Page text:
The route begins in Beacon, New York. It’s easy to get there from Grand Central Station—see the About page for train schedules and general guidance. You’ll go over the Beacon-Newburg Bridge to get to Newburg on the west side of the river. (This image is actually from an earlier ride where we attempted to go from NYC to Poughkeepsie. We abandoned in Newburg because, due to construction, all the traffic from the highway was rerouted onto our route…worst ride ever!).


From Newburg, you’ll continue west to the little town of Walden. There is some traffic along the way, and a few crossings of busy roads, but overall it’s a safe and fast trip to the good stuff. In Walden, you can stop for drinks or food; I believe this roadside stand is open year-round.

Stop in Walden for some food_pe

Finding the start of the bike path itself in Walden can be tricky. I redrew the route to make it easier. You’ll know you’ve arrived when you see this funhouse chute. If nothing else, it will give you a chance to practice your bike handling skills. It’s like getting on the south path of the GWB, times nine.

I recommend jumping the rail and riding the dirt path on the right.

Entry to bike path_pe

The first part of the bike path is paved and dead flat. Depending on your attitude and abilities, you can view this as either an opportunity to get it over with quickly, or a nice respite before the work begins (not that there’s much work to do on this route!)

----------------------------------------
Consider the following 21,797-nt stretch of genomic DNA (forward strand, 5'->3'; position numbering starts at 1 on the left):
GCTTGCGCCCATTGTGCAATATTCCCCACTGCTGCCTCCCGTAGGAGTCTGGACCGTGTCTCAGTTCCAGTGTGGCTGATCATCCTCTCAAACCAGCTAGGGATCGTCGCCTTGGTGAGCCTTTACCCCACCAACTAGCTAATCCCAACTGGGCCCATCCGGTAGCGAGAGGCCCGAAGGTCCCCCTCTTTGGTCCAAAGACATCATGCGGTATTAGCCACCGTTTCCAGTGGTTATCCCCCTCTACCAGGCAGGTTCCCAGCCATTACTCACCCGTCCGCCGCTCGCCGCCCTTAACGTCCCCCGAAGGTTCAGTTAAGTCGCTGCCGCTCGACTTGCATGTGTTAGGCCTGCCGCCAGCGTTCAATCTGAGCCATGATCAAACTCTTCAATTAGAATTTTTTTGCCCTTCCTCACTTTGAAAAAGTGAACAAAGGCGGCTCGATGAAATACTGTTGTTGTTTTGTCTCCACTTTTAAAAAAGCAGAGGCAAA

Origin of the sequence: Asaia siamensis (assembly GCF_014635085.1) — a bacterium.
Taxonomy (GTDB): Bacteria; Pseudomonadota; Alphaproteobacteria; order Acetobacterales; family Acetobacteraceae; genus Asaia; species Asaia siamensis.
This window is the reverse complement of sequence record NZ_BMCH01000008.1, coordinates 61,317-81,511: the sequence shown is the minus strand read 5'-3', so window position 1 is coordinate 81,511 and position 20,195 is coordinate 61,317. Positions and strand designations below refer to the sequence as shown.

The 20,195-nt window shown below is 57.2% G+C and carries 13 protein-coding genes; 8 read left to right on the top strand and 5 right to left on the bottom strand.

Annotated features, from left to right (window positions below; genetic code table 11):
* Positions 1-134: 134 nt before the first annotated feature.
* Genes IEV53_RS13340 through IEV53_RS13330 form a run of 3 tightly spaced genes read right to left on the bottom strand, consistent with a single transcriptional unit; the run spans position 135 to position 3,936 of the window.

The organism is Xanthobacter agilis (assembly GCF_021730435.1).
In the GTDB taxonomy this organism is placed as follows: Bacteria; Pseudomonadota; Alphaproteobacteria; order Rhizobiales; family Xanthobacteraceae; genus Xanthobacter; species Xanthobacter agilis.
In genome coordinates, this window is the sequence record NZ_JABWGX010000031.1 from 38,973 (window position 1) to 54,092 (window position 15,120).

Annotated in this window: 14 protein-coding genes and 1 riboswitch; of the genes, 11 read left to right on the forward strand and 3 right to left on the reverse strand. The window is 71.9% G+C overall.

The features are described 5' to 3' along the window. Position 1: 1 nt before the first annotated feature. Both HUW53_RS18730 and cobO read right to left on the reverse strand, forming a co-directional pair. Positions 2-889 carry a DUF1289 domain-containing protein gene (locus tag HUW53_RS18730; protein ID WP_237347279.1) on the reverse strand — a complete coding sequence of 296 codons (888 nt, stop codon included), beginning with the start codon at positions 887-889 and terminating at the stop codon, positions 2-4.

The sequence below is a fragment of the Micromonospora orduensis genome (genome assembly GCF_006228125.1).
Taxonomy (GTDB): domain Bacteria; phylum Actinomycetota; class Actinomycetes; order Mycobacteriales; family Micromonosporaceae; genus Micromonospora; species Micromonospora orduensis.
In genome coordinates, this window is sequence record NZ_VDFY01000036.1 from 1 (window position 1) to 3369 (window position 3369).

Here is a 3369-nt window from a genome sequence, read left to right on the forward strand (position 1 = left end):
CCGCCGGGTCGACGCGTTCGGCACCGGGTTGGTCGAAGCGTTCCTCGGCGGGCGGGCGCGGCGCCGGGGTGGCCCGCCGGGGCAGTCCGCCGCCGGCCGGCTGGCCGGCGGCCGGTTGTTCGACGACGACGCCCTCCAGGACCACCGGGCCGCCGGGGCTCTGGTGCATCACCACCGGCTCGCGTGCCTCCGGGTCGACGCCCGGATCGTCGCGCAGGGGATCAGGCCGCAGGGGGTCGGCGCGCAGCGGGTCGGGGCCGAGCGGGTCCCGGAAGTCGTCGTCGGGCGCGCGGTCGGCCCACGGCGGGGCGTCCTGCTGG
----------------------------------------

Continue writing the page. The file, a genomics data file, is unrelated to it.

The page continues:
First part of bike path_pe

At about mile 18-19, you’ll arrive in Wallkill, home of the famous correctional facility. Some maps will show the bike path going right through the prison grounds, but sadly that is not allowed. You will need to detour around the prison. There are a few hills, but nice views.

1 bike path ends go around prison_pe

3 bike path ends go around prison_pe

Here is where we encountered a helpful prison guard, who directed us around the prison. I’ll admit we looked suspicious riding around with our bags full of who knows what. Personally, I had a cake and a file in my saddlebag. Please don’t tell the man.

You’ll want to go up that hill on the right.

2 bike path ends go around prison_pe

Make sure you turn on Dennison Road.

5 around the prison_pe

4 around the prison_pe_pe

From there, it’s only about a quarter mile to the bike path, which–as you can see–is more of a cow trail in this area. I didn’t mention this earlier, but wider tires are a good idea, although, as usual, I rode the route on 25 mm tubulars.

6 bike path restarts after prison_pe

The bike path hides some baby head sized rocks, so perhaps it isn’t advisable to go this way in late fall, when the rocks and potholes are covered with fallen leaves.

7 bike path_pe

8 bike path_pe

You’ll pass through New Paltz at mile 31, which has a number of excellent restaurants, and ultimately you’ll emerge in the town of Rosendale at mile 38, which also has several good places to eat.

9 In Rosendale_pe

We stopped for lunch at Market Market Café (hours here), which has an outdoor seating area and was actually quite good. Note that the outdoor seating faces Route 213, so there is some traffic noise.

We had originally planned an out-and-back route, but we found the bike path far from challenging. We decided to return to Poughkeepsie the hard way. Luckily, Guy carries paper maps (and a fountain pen, of all things!) and he created a cue sheet to get back to the train station.

Here we are on the backroads to Poughkeepsie.

10 backroads to Poughkeepsie_pe

Where I took a picture of an extraordinarily handsome goat.

11 A goat_pe